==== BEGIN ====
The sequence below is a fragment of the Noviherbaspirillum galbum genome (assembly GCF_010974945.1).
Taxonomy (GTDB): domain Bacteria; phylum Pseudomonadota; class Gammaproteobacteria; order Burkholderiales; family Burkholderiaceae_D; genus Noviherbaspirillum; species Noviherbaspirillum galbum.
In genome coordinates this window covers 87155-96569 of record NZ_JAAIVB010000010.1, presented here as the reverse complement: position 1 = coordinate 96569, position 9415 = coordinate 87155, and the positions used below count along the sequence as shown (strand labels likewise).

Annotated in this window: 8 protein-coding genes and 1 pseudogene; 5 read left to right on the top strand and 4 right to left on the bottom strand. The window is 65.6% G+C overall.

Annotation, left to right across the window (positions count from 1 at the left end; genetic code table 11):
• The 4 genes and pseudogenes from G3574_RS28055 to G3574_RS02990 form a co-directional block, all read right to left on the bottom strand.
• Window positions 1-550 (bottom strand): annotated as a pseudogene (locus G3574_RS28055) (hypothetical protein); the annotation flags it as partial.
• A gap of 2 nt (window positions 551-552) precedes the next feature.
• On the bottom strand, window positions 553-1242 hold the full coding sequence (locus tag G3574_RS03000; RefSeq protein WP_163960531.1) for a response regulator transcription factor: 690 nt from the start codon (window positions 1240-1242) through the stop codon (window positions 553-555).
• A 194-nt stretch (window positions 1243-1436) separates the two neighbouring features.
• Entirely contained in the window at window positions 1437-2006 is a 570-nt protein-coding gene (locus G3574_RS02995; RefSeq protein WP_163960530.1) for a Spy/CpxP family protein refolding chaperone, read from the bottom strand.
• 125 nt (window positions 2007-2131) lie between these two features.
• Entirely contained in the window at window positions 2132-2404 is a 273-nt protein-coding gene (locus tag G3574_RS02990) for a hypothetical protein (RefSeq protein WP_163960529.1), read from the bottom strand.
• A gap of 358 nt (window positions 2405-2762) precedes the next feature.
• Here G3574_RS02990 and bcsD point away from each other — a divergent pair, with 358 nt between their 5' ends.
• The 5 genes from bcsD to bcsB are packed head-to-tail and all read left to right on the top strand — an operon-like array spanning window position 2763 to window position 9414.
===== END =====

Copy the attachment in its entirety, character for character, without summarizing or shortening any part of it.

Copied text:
The sequence below is a fragment of the Noviherbaspirillum galbum genome (assembly GCF_010974945.1).
Taxonomy (GTDB): domain Bacteria; phylum Pseudomonadota; class Gammaproteobacteria; order Burkholderiales; family Burkholderiaceae_D; genus Noviherbaspirillum; species Noviherbaspirillum galbum.
In genome coordinates this window covers 87155-96569 of record NZ_JAAIVB010000010.1, presented here as the reverse complement: position 1 = coordinate 96569, position 9415 = coordinate 87155, and the positions used below count along the sequence as shown (strand labels likewise).

Annotated in this window: 8 protein-coding genes and 1 pseudogene; 5 read left to right on the top strand and 4 right to left on the bottom strand. The window is 65.6% G+C overall.

Annotation, left to right across the window (positions count from 1 at the left end; genetic code table 11):
• The 4 genes and pseudogenes from G3574_RS28055 to G3574_RS02990 form a co-directional block, all read right to left on the bottom strand.
• Window positions 1-550 (bottom strand): annotated as a pseudogene (locus G3574_RS28055) (hypothetical protein); the annotation flags it as partial.
• A gap of 2 nt (window positions 551-552) precedes the next feature.
• On the bottom strand, window positions 553-1242 hold the full coding sequence (locus tag G3574_RS03000; RefSeq protein WP_163960531.1) for a response regulator transcription factor: 690 nt from the start codon (window positions 1240-1242) through the stop codon (window positions 553-555).
• A 194-nt stretch (window positions 1243-1436) separates the two neighbouring features.
• Entirely contained in the window at window positions 1437-2006 is a 570-nt protein-coding gene (locus G3574_RS02995; RefSeq protein WP_163960530.1) for a Spy/CpxP family protein refolding chaperone, read from the bottom strand.
• 125 nt (window positions 2007-2131) lie between these two features.
• Entirely contained in the window at window positions 2132-2404 is a 273-nt protein-coding gene (locus tag G3574_RS02990) for a hypothetical protein (RefSeq protein WP_163960529.1), read from the bottom strand.
• A gap of 358 nt (window positions 2405-2762) precedes the next feature.
• Here G3574_RS02990 and bcsD point away from each other — a divergent pair, with 358 nt between their 5' ends.
• The 5 genes from bcsD to bcsB are packed head-to-tail and all read left to right on the top strand — an operon-like array spanning window position 2763 to window position 9414.